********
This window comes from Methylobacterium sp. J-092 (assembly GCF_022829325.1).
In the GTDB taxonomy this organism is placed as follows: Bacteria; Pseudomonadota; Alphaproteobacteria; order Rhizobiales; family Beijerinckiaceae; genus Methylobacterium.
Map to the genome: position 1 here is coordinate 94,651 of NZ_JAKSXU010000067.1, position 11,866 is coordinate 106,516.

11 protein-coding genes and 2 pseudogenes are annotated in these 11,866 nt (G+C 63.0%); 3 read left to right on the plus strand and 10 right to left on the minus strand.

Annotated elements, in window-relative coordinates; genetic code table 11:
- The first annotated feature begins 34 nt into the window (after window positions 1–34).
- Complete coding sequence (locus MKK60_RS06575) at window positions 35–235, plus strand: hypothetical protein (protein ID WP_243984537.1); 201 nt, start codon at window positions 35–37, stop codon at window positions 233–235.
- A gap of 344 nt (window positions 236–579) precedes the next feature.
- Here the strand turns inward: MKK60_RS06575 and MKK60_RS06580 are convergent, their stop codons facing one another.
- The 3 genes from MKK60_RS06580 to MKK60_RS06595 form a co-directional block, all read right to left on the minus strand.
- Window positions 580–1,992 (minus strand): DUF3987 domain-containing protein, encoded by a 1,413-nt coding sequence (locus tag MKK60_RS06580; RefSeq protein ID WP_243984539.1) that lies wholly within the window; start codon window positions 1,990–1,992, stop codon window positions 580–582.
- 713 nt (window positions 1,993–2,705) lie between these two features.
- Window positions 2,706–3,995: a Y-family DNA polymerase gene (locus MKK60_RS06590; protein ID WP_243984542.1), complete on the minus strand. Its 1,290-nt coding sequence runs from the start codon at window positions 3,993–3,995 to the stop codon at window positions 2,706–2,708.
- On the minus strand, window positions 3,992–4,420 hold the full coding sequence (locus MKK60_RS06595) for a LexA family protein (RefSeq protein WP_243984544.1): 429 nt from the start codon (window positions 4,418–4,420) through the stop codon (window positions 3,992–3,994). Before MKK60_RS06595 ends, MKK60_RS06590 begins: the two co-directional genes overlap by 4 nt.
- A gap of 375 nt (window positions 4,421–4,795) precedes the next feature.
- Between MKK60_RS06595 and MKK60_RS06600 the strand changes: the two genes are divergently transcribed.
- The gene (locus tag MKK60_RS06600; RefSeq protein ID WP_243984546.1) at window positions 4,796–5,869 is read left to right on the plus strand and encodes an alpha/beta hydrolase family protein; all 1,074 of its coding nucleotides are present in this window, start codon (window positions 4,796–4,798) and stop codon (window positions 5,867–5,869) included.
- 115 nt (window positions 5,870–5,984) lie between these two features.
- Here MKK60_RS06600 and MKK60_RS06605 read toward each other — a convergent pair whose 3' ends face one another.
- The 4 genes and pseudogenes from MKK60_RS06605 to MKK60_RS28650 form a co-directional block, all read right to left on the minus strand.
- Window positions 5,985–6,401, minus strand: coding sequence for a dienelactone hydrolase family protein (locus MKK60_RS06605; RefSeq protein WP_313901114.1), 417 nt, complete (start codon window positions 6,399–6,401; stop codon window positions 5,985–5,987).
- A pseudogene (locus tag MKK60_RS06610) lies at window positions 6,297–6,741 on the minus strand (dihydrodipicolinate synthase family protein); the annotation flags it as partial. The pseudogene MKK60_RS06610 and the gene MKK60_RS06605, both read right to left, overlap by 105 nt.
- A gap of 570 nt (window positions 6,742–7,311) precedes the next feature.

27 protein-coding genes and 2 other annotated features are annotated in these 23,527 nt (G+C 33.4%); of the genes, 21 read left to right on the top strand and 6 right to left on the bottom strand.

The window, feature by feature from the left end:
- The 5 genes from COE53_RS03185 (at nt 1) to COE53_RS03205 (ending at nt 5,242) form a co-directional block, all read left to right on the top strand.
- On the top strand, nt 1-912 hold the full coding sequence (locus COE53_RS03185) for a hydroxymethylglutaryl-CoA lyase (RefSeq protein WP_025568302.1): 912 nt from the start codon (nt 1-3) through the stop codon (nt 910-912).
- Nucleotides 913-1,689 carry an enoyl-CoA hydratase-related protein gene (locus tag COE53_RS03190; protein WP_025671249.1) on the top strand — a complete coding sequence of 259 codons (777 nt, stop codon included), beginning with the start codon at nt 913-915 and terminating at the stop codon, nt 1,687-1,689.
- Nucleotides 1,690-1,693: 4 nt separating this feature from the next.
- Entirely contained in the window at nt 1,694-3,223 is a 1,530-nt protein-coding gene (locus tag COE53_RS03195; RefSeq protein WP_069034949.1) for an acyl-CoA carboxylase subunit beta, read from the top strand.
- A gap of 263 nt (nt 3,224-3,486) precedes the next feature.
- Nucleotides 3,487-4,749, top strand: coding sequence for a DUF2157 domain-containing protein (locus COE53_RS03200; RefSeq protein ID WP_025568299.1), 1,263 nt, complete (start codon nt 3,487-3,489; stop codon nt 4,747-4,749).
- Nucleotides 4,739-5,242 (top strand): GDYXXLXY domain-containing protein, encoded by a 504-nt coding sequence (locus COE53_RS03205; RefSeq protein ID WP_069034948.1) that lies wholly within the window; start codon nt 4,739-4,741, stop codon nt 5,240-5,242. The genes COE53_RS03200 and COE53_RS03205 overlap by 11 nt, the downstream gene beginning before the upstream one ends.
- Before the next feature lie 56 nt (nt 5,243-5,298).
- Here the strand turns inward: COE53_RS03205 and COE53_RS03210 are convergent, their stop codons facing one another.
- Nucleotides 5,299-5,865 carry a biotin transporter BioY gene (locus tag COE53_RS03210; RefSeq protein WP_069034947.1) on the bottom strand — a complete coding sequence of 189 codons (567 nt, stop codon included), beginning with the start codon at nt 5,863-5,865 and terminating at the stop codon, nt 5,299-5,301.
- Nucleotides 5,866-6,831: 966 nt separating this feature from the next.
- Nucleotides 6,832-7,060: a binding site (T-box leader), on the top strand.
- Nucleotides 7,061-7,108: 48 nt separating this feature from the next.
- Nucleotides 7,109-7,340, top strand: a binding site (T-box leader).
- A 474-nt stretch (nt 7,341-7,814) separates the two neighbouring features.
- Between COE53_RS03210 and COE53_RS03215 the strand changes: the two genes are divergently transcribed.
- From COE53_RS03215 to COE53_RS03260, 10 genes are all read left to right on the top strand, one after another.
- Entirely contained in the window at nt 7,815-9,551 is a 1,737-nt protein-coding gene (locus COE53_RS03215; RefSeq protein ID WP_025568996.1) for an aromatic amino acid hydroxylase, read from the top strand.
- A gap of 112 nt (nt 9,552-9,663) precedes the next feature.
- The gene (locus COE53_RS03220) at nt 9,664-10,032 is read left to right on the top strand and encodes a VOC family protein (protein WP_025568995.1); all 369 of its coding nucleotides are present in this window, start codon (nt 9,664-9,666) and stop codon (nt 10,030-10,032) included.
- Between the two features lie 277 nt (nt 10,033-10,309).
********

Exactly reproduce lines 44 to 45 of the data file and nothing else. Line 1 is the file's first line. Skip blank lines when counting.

- Entirely contained in the window at nt 7,815-9,551 is a 1,737-nt protein-coding gene (locus COE53_RS03215; RefSeq protein ID WP_025568996.1) for an aromatic amino acid hydroxylase, read from the top strand.
- A gap of 112 nt (nt 9,552-9,663) precedes the next feature.